... or why I didn't buy a PC.
I only wanted one thing out of a laptop computer: a high-resolution non-glossy screen.
I had a Dell laptop at a previous job with a matte 1920x1200 screen. It was great. I could fit many lines of code on the screen, see whole images in photoshop, and read documents more than five lines at a time. Then I left that job, and netbooks came to market.
Because of my prior Dell, I decided to check their website first. I headed straight to dell.com, and to their business laptop section; it seems to me business class computers are a better experience. There I was presented with nine product categories and zero idea what their practical differences were. Starting at the top, I clicked "Latitude" and was presented with fifty (50) different options for Latitude class laptops, each with their own "Customize It" button. The summary details with each mentioned that they were Latitude class (in case the section of the website, or the name just about each summary wasn't enough), the fact that they had intel processes, and internal memory (always a good thing for a personal computer), whether they came with Windows or Linux installed, which kind of disk reader was included, and any promotional details. But what about the screen? Clicking for details yielded more specs, but no screen. Perhaps in the "Tech Specs"? Click. Ah, there it is! But wait, is that matte or glossy? Time to take a more direct approach.
I clicked the link to chat with a sales rep, and requested direction to their laptops with matte screens. The sales rep helpfully pushed a page to me. It was the "Customize It" page for a Dell XPS model with a high resolution. Getting all the way through the customization process, I was still unsure whether the screen was matte or glossy, but it didn't matter because he then pushed another page to me causing me to lose my progress with the first one. I asked instead to which he replied that they have no products available with matte screens. None. So much for my original question, on to the next vendor.
I'd enjoyed an IBM ThinkPad before my Dell, so I headed over to Lenovo to offer them a shot at my business. Faced with "Essential", "ideapad", and "ThinkPad" I was optimistic that my options would be less overwhelming and I would be able to find what I wanted. I headed straight for the ThinkPad, perceiving the quality I remembered might still reside there; and wow, lay flat, am I the only one who likes that in a screen hinge?
There are seven series of ThinkPad: L Series, SL Series, Edge, T Series, X Series, X Series Tablet, W Series. Along with their descriptive labels came equally informative corporate market-speak: "Ultimate enterprise laptop", "Essential small-business tool", "Small-business style", "Portable Powerhouse"... They go on, but why bother? Really, the most informative detail was the price, though, there were screen sizes, expressed in inches. I chose the series with the largest screen, hopeful that it would have the best odds at a high resolution. Click. There are three W Series sub-series. Click. More options, forget this, let's just find the most expensive one; if that doesn't have the full resolution, none of them will. Click. Click. Ah, 17" display, but what resolution? "Customize & Buy" Click. "HD" or "HD+" Really?
Finally a phone call, turns out they didn't have the resolution, or the matte screen on any model.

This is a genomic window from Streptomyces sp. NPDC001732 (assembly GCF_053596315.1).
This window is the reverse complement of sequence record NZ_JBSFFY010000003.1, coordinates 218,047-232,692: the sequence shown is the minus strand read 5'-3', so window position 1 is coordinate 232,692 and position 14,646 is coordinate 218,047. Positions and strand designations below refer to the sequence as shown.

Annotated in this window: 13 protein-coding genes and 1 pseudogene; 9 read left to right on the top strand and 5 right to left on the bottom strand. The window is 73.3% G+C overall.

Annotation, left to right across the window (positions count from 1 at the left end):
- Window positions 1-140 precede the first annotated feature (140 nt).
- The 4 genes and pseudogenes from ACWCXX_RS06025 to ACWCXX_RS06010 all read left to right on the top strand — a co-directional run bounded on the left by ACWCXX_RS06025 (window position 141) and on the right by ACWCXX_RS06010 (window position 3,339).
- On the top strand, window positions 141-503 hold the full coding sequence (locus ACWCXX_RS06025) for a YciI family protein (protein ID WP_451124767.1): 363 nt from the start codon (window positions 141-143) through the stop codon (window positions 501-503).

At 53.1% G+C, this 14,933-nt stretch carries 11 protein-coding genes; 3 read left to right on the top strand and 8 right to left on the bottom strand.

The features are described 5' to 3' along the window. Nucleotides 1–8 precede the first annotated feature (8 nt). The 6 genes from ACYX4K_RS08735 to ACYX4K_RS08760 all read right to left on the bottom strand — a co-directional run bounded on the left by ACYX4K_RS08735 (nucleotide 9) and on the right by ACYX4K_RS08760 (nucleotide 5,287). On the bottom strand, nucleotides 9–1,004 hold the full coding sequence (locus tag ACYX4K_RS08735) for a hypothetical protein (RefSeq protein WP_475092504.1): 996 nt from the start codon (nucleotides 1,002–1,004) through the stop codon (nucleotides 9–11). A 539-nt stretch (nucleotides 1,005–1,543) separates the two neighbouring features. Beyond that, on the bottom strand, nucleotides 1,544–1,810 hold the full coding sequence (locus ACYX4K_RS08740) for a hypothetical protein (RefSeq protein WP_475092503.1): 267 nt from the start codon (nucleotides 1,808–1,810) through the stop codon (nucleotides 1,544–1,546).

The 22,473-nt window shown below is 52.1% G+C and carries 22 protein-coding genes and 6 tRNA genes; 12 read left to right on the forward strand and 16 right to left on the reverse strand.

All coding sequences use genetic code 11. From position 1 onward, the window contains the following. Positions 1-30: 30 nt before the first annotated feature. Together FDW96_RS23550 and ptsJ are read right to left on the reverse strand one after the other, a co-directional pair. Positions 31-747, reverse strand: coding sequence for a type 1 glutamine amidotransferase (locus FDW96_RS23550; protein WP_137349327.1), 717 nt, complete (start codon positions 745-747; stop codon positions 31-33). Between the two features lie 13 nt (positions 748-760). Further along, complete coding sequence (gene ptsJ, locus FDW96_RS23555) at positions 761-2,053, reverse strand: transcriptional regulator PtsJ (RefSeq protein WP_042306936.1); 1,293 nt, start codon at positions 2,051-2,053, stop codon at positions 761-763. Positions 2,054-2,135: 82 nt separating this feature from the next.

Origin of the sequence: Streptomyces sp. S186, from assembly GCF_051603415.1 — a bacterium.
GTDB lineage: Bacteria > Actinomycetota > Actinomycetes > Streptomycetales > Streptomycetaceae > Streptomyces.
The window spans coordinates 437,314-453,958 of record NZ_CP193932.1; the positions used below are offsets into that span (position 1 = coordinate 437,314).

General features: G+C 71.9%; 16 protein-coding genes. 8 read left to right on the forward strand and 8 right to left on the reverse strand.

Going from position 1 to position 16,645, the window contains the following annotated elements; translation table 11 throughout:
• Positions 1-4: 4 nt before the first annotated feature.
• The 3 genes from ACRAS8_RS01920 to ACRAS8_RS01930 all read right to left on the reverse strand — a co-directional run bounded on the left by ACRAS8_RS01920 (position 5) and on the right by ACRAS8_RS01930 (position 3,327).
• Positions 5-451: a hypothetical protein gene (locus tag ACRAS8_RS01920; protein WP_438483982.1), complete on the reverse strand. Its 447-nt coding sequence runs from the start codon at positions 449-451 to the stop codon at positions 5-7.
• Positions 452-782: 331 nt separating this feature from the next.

I had a similar experience at asus.com, having to do a depth-first search of their product lines to find screen info. They did, however, provide me the courtesy of admitting their screens were "Glare-type", so I'll leave them at that.
In desperation I went to the local Buy-More, walked purposefully to the laptop section, was immediately prompted by a sales associate for what I was seeking. I said "I want a laptop that doesn't double as a mirror." He was dumbfounded. I rephrased, "non-glossy" I said. He looked at another, they agreed that they don't carry any. Not one non-glossy screen from any brand in the whole store.
Thinking I was defeated, and in no hurry to be anywhere else, I checked around the screen resolutions of the mirrors they had on display. Not a single one of them had the resolution printed on the information card. It quickly became obvious why: Even the "notebooks" had "netbook" resolutions, with only two models, only two laptops in the whole store having a vertical resolution exceeding 1000 lines. Though, calling them laptops is a stretch, they were more like luggables in physical size.
I know it's possible to have a non-glossy, high resolution screen smaller than a piece of furniture, I've used two before.
I was shocked and disappointed to discover how hard it is to find.
Because of the so-called "Apple tax" I've never owned a Mac. I thought I'd check them out, since my new employer was paying for this computer anyway. They have three lines: MacBook, MacBookPro, and MacBookAir. The first and last being pretty clearly for people with small budgets or small bags, I headed for MacBookPro. There were six computers; not six lines, not six series, just six computers. I was pleased that, at least if I did have to do a depth first search, it wouldn't take very long. The whole arrangement of the MacBook site led me quickly to the details for a laptop, which showed me above-the-fold that I could choose between a "Glossy" and an "Antiglare" screen.
I don't know if Macs are better than PCs, but I do know that, when it comes to finding the information I want, Apple's website is better than Dell's, Lenovo's and Asus' websites.
I chose a MacBook because it was the only laptop I could find with a non-glossy screen, and it was featured by the only website that made it easy to find what I was looking for.